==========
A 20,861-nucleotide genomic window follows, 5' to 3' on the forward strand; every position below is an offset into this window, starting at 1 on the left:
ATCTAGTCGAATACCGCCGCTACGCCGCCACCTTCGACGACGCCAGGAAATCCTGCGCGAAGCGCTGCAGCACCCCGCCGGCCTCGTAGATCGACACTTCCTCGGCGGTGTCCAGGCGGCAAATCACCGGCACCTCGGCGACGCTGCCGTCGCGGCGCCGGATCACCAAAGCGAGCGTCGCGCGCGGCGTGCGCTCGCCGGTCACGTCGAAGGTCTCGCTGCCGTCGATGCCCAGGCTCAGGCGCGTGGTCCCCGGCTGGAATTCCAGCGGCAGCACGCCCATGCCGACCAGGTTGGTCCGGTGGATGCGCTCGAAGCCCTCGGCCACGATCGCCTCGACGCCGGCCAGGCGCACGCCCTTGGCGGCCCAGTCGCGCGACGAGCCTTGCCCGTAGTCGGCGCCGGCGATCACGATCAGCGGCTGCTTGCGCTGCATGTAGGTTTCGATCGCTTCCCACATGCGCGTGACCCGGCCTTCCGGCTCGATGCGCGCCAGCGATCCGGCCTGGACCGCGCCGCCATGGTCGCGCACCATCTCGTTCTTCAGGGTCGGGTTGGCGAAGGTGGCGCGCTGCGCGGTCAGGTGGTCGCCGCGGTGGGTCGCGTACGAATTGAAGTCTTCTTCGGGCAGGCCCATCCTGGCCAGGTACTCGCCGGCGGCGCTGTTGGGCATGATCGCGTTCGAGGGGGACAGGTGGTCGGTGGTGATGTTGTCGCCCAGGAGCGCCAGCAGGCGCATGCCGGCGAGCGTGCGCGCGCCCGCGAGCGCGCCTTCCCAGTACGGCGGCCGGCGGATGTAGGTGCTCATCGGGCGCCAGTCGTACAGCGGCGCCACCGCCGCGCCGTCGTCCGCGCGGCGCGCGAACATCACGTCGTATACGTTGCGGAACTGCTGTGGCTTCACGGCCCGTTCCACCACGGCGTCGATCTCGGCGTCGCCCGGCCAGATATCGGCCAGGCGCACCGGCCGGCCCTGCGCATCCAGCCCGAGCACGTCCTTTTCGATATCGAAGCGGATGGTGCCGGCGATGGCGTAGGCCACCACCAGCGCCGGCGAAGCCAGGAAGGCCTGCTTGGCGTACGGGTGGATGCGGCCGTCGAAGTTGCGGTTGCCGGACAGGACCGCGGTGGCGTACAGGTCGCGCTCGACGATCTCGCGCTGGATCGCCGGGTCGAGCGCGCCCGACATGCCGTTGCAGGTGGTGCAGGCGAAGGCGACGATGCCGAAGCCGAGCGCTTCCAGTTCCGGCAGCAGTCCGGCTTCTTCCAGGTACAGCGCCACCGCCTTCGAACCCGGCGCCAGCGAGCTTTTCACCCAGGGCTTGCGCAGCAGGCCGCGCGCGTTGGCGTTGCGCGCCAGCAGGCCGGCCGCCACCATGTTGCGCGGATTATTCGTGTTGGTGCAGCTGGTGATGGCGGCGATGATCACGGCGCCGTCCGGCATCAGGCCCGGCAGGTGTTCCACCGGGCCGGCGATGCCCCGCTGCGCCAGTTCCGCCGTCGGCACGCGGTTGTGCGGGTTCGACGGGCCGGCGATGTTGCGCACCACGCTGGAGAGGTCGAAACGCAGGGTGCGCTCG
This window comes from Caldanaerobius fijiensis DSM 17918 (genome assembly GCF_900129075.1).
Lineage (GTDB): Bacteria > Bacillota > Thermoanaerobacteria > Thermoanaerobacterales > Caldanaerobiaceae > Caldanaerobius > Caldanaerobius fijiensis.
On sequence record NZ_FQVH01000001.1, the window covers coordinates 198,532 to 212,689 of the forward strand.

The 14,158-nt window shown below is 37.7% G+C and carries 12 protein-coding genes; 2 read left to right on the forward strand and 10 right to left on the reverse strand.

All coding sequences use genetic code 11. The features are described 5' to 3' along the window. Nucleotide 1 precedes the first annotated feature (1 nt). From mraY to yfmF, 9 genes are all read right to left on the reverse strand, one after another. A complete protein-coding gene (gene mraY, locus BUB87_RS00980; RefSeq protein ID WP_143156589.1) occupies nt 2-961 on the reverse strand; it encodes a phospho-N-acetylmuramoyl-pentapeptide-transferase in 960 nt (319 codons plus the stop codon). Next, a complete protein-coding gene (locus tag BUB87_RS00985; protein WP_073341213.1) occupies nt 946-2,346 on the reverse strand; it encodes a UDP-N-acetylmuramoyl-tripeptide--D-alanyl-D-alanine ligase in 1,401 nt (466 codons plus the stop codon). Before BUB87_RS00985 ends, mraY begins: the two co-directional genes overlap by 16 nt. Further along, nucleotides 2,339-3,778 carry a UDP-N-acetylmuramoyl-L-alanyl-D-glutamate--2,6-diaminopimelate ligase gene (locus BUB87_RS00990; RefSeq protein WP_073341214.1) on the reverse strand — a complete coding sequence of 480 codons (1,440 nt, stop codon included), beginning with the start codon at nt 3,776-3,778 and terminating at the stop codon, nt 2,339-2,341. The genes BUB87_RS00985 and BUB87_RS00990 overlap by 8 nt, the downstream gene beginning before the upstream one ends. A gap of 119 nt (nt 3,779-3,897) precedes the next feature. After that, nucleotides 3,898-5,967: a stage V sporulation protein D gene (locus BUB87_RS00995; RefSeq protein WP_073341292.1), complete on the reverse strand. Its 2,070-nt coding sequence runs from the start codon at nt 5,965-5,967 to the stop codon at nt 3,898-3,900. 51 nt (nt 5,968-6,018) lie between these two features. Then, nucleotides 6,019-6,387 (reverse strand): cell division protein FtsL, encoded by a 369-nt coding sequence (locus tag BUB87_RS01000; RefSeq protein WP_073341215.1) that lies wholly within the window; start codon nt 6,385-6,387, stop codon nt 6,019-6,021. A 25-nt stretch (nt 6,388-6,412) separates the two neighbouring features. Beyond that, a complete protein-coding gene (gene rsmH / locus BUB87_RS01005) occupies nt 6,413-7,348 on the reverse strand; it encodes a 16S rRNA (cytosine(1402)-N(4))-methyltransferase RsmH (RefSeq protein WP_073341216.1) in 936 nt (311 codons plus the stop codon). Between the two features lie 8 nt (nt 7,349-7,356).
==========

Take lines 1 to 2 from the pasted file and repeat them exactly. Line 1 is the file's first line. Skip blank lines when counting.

A 20,861-nucleotide genomic window follows, 5' to 3' on the forward strand; every position below is an offset into this window, starting at 1 on the left:
ATCTAGTCGAATACCGCCGCTACGCCGCCACCTTCGACGACGCCAGGAAATCCTGCGCGAAGCGCTGCAGCACCCCGCCGGCCTCGTAGATCGACACTTCCTCGGCGGTGTCCAGGCGGCAAATCACCGGCACCTCGGCGACGCTGCCGTCGCGGCGCCGGATCACCAAAGCGAGCGTCGCGCGCGGCGTGCGCTCGCCGGTCACGTCGAAGGTCTCGCTGCCGTCGATGCCCAGGCTCAGGCGCGTGGTCCCCGGCTGGAATTCCAGCGGCAGCACGCCCATGCCGACCAGGTTGGTCCGGTGGATGCGCTCGAAGCCCTCGGCCACGATCGCCTCGACGCCGGCCAGGCGCACGCCCTTGGCGGCCCAGTCGCGCGACGAGCCTTGCCCGTAGTCGGCGCCGGCGATCACGATCAGCGGCTGCTTGCGCTGCATGTAGGTTTCGATCGCTTCCCACATGCGCGTGACCCGGCCTTCCGGCTCGATGCGCGCCAGCGATCCGGCCTGGACCGCGCCGCCATGGTCGCGCACCATCTCGTTCTTCAGGGTCGGGTTGGCGAAGGTGGCGCGCTGCGCGGTCAGGTGGTCGCCGCGGTGGGTCGCGTACGAATTGAAGTCTTCTTCGGGCAGGCCCATCCTGGCCAGGTACTCGCCGGCGGCGCTGTTGGGCATGATCGCGTTCGAGGGGGACAGGTGGTCGGTGGTGATGTTGTCGCCCAGGAGCGCCAGCAGGCGCATGCCGGCGAGCGTGCGCGCGCCCGCGAGCGCGCCTTCCCAGTACGGCGGCCGGCGGATGTAGGTGCTCATCGGGCGCCAGTCGTACAGCGGCGCCACCGCCGCGCCGTCGTCCGCGCGGCGCGCGAACATCACGTCGTATACGTTGCGGAACTGCTGTGGCTTCACGGCCCGTTCCACCACGGCGTCGATCTCGGCGTCGCCCGGCCAGATATCGGCCAGGCGCACCGGCCGGCCCTGCGCATCCAGCCCGAGCACGTCCTTTTCGATATCGAAGCGGATGGTGCCGGCGATGGCGTAGGCCACCACCAGCGCCGGCGAAGCCAGGAAGGCCTGCTTGGCGTACGGGTGGATGCGGCCGTCGAAGTTGCGGTTGCCGGACAGGACCGCGGTGGCGTACAGGTCGCGCTCGACGATCTCGCGCTGGATCGCCGGGTCGAGCGCGCCCGACATGCCGTTGCAGGTGGTGCAGGCGAAGGCGACGATGCCGAAGCCGAGCGCTTCCAGTTCCGGCAGCAGTCCGGCTTCTTCCAGGTACAGCGCCACCGCCTTCGAACCCGGCGCCAGCGAGCTTTTCACCCAGGGCTTGCGCAGCAGGCCGCGCGCGTTGGCGTTGCGCGCCAGCAGGCCGGCCGCCACCATGTTGCGCGGATTATTCGTGTTGGTGCAGCTGGTGATGGCGGCGATGATCACGGCGCCGTCCGGCATCAGGCCCGGCAGGTGTTCCACCGGGCCGGCGATGCCCCGCTGCGCCAGTTCCGCCGTCGGCACGCGGTTGTGCGGGTTCGACGGGCCGGCGATGTTGCGCACCACGCTGGAGAGGTCGAAACGCAGGGTGCGCTCG